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I'm reading through Active Portfolio Management, and I can't get my head around Information Ratio's real world applicability.

In table 5.6 it lists some empirical infomation ratios:

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However, there is no discussion of whether these are stable over time. Is there any indication that a 90th percentile manager will have an above median IR in the near future?

It is all good to look back and say "Alice performed remarkably well in the trailing 5 years", it's a very different statement to say "Alice is shown to be more skilled by recent performance". The first statement is descriptive, the second is predictive.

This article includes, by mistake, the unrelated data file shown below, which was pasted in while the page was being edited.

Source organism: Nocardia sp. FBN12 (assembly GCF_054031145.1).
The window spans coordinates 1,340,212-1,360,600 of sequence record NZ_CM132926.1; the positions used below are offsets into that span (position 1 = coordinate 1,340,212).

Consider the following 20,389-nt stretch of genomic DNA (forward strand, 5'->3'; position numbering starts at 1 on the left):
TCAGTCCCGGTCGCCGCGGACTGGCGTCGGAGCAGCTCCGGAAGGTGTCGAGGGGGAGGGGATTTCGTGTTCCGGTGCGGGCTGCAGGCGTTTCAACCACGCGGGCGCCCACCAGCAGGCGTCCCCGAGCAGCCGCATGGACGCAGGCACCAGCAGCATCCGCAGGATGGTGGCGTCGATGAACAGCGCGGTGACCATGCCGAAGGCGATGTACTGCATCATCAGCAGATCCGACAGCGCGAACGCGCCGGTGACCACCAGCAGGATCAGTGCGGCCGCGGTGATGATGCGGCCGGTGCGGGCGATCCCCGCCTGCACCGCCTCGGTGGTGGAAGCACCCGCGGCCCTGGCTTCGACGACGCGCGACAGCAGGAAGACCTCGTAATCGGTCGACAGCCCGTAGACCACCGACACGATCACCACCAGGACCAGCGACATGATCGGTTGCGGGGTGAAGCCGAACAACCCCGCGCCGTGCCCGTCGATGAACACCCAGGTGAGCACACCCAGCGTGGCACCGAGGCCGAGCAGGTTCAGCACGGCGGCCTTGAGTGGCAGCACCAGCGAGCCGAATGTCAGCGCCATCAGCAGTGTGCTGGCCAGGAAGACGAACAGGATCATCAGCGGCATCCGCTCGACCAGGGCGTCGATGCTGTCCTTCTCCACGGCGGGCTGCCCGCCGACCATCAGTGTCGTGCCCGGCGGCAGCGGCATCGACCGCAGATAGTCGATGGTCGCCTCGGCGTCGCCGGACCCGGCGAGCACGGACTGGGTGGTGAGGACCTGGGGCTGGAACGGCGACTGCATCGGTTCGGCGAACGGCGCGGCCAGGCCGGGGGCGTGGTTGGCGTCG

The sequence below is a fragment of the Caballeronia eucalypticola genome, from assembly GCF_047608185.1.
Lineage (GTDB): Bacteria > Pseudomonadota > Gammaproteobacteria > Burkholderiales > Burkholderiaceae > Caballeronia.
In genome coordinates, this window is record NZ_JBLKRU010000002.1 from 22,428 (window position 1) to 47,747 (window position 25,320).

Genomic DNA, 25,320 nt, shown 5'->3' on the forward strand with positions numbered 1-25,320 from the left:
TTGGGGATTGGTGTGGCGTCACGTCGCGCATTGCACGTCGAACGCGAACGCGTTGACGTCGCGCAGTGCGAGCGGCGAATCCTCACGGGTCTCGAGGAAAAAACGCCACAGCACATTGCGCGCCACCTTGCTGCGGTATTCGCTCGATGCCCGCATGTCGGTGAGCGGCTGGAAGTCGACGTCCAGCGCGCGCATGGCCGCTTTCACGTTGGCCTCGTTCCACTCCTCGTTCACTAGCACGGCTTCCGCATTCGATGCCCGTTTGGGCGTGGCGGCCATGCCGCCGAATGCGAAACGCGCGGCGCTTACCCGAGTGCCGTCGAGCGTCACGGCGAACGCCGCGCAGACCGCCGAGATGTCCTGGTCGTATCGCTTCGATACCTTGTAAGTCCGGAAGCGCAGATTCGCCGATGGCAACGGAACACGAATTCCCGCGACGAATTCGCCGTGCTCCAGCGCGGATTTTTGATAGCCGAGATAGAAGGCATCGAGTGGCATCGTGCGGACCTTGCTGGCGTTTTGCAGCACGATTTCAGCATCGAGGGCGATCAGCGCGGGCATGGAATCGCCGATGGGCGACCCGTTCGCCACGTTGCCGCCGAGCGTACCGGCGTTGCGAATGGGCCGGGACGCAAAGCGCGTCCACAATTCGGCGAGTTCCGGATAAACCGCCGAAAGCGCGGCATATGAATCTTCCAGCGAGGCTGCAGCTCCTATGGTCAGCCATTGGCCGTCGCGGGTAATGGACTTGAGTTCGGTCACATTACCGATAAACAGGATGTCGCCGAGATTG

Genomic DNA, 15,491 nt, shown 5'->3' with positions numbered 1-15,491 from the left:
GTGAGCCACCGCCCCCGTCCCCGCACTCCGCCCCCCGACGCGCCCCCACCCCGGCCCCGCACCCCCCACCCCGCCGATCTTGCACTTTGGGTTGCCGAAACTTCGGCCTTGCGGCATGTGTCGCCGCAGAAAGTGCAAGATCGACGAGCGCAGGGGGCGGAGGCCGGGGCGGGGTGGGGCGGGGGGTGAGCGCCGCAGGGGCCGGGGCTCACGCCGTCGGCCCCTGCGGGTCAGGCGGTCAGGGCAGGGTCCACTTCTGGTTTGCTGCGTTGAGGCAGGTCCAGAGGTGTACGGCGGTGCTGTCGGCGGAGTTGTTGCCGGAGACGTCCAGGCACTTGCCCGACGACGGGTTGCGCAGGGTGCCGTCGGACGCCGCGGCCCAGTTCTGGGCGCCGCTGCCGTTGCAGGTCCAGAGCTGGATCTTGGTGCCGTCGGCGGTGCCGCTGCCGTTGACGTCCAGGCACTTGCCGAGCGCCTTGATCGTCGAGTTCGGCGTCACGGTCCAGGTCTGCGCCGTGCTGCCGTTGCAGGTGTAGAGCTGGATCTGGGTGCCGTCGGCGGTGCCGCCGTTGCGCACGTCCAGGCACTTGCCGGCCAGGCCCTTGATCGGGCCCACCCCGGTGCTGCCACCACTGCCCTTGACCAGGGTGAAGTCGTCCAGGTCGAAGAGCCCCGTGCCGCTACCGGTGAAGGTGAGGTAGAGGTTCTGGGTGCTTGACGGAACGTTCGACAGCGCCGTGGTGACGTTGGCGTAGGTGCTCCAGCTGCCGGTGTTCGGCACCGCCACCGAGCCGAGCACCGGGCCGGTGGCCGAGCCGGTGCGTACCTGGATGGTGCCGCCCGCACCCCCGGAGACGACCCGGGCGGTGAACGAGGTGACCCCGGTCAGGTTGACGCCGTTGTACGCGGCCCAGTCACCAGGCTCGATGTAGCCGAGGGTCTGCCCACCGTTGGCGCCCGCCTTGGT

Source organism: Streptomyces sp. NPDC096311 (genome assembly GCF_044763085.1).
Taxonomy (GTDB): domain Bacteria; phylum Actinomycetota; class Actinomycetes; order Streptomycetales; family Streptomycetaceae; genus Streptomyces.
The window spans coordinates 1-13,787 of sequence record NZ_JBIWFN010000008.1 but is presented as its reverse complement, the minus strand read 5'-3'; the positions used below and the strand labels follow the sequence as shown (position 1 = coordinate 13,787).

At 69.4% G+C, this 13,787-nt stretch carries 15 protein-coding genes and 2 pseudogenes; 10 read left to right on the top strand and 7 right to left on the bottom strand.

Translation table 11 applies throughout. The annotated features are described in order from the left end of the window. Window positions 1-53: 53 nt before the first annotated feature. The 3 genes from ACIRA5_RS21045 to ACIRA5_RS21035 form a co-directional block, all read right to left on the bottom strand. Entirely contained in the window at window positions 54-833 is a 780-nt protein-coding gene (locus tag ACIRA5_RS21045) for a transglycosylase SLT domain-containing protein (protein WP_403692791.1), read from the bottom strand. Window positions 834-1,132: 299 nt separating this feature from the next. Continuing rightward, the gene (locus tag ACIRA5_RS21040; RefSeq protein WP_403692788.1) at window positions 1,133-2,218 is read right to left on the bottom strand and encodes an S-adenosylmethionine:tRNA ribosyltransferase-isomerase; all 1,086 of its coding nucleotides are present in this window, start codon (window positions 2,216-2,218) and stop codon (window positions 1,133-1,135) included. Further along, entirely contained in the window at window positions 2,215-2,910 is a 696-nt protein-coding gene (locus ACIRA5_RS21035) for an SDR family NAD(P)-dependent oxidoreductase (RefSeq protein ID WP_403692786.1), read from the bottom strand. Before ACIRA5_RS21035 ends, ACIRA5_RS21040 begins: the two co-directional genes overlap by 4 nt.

Any thoughts on how best to interpret this?

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    $\begingroup$ Thank you, I'd accept that as an answer if you add it. It feels nuts to me (coming from machine learning) to see all of these metrics with 0 justification for their future utility. $\endgroup$
    – MYK
    May 19 at 8:28

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Nothing about IR is predictive (like most metrics used to analyze managers). The usefulness of IR is highly dependent on picking a benchmark to which the manager is highly correlated. Analyzing active mutual funds with strict mandates is easy, whereas a multi-strat hedge fund that can do whatever it wants is nearly impossible.

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